Factors to consider: nature of the duty violated, the lawyer’s mental state, the injury caused by the misconduct, aggravating/mitigating factors.
Rare sanctions: requiring insurance as a condition to continue practicing, require the lawyer to pay a malpractice judgement as a condition to continue practicing.

State of Oklahoma Oklahoma Bar Ass’n v. Allford

Bad Facts: Lawyer didn’t complete a probate in time, didn’t return the file when the client fired him, didn’t respond to allegations when client complained, and didn’t appear to his deposition, asked two of the sheriff’s employees to falsify the date of service, testified differently from her stipulations, didn’t accept any real responsibility for her actions, said whatever was necessary to get through the process, habit of ignoring a growing problem.

Good Facts: never received any formal discipline, didn’t cause legal or financial loss to the client

Result: suspension for 6 months

Notes:

Ex parte communications/motions

When you approach the judge in his/her chambers, you have to try to have opposing counsel with you, UNLESS an exception applies like certain extenuating circumstances/emergencies
In the case where you make an ex parte communication:

Either argue for the other side, OR bring in someone else from their firm.

What can you do if you get hit with a suspension?

Yes: Do a lot of the things a summer associate could do like research for a supervising attorney, interviewing client’s, (must not can) call all your clients telling them you’ve been suspended and try to point them to another attorney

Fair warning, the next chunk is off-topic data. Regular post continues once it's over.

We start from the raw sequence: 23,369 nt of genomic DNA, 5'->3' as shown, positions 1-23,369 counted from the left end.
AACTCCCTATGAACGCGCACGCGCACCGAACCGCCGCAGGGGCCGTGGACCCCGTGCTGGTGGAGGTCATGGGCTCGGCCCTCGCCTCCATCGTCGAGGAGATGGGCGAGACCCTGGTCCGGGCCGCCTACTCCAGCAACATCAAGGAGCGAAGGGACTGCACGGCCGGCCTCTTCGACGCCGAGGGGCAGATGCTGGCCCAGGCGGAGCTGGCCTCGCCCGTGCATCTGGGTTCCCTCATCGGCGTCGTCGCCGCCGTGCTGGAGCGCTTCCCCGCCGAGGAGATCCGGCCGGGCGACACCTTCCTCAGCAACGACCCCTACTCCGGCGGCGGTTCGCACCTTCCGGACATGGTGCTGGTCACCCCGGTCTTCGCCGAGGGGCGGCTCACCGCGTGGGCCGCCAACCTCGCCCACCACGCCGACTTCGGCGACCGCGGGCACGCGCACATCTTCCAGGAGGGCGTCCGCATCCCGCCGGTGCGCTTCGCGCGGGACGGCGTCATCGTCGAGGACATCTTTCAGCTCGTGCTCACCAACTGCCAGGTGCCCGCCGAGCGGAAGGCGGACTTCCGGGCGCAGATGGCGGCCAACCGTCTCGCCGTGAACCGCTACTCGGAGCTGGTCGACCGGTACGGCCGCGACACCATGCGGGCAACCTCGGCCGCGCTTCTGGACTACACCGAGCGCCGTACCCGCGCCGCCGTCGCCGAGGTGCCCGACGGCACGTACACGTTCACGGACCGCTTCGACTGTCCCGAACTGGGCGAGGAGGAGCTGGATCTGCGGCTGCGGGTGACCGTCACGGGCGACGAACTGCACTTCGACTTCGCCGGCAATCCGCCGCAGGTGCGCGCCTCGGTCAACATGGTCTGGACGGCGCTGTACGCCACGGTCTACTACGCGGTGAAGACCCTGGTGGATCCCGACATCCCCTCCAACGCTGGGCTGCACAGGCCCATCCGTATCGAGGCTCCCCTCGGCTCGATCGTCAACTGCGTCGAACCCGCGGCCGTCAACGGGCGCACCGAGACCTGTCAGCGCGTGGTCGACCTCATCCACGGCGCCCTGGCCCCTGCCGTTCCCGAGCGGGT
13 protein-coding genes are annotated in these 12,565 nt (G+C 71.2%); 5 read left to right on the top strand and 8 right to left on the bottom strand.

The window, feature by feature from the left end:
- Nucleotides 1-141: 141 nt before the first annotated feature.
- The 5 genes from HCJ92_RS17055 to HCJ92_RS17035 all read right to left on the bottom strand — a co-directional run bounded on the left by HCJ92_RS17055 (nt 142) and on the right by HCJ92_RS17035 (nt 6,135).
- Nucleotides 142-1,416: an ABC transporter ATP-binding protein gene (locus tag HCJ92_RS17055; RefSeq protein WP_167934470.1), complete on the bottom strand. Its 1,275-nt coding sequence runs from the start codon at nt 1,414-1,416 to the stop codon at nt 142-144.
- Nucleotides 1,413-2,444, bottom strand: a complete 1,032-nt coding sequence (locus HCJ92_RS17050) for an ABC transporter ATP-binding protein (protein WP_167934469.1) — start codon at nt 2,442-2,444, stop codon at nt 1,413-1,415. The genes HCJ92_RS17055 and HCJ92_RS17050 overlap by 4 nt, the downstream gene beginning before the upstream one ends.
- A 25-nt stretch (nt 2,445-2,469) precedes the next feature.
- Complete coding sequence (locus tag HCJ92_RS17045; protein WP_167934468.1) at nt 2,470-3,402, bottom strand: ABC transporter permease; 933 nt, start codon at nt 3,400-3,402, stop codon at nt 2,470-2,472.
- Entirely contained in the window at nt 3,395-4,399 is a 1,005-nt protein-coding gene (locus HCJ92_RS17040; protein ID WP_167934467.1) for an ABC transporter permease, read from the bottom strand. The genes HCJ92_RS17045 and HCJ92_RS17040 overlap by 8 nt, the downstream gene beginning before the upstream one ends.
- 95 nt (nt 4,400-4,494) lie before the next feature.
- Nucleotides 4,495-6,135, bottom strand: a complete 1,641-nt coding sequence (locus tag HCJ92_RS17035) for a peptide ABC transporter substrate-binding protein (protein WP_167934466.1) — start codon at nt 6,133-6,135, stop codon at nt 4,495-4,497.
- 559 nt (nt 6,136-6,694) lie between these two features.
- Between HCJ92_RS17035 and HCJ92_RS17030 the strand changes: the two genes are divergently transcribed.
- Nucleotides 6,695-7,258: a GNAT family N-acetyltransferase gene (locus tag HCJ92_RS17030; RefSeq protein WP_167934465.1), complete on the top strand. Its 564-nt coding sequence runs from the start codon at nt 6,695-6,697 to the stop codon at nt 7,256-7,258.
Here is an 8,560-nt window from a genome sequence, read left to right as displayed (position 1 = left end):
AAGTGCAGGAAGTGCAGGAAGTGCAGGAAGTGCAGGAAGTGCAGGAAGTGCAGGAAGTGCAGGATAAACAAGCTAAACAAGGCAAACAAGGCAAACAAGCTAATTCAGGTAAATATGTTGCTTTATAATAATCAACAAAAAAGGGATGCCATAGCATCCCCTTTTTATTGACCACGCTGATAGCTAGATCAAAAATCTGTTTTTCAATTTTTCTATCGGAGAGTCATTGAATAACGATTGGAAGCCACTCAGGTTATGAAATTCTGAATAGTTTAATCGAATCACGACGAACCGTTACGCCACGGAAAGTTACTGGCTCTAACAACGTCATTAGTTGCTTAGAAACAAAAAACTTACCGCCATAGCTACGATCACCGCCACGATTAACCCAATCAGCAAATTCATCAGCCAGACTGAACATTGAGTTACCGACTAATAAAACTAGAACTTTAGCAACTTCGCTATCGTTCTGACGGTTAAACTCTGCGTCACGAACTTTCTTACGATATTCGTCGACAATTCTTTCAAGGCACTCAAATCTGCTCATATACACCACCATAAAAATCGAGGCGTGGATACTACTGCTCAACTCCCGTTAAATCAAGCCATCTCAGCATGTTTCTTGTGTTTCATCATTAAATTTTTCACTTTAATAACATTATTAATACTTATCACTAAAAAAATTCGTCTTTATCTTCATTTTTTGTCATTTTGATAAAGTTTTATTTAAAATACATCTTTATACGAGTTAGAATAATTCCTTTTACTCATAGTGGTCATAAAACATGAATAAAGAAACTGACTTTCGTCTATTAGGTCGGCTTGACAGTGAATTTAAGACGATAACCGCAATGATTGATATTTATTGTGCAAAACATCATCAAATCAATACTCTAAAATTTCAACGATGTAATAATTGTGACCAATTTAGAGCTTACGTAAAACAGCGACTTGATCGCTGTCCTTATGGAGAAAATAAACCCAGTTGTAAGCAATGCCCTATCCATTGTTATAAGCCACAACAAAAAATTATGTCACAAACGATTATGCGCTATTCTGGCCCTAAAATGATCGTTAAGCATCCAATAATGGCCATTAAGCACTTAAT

No: appearing in court, file an appearance, signing legal document, giving legal advice

When suspended must write a letter to all clients saying you were suspended
When you receive a disciplinary letter, always open it and hire an attorney to represent you
You can get your licensed pulled for stuff you do in your personal life. Don’t have to have a criminal conviction either.
Case examples of different sanctions: pg 29

1) See 8.4. Lying to a judge about the location of a witness = 3 year suspension
2)
3) Falsifying documents, lying to opposing counsel = 6 month suspension
4) Got 2 year suspension for insurance fraud.

Sanctions are usually worse when clients lose money.
Exercises: friending a judge on facebook—outcome? 462 ABA formal opinion

Chapter 4: Duty of Competence

A. Rules Regarding Competence

Other Enforcement Mechanisms: the market

Model Rule 1.1 Competence

Miller

Facts: attorney took on a case where he admitted later to the court that he had no idea how to do this kind of work. Received 3 letter from committee but ignored them.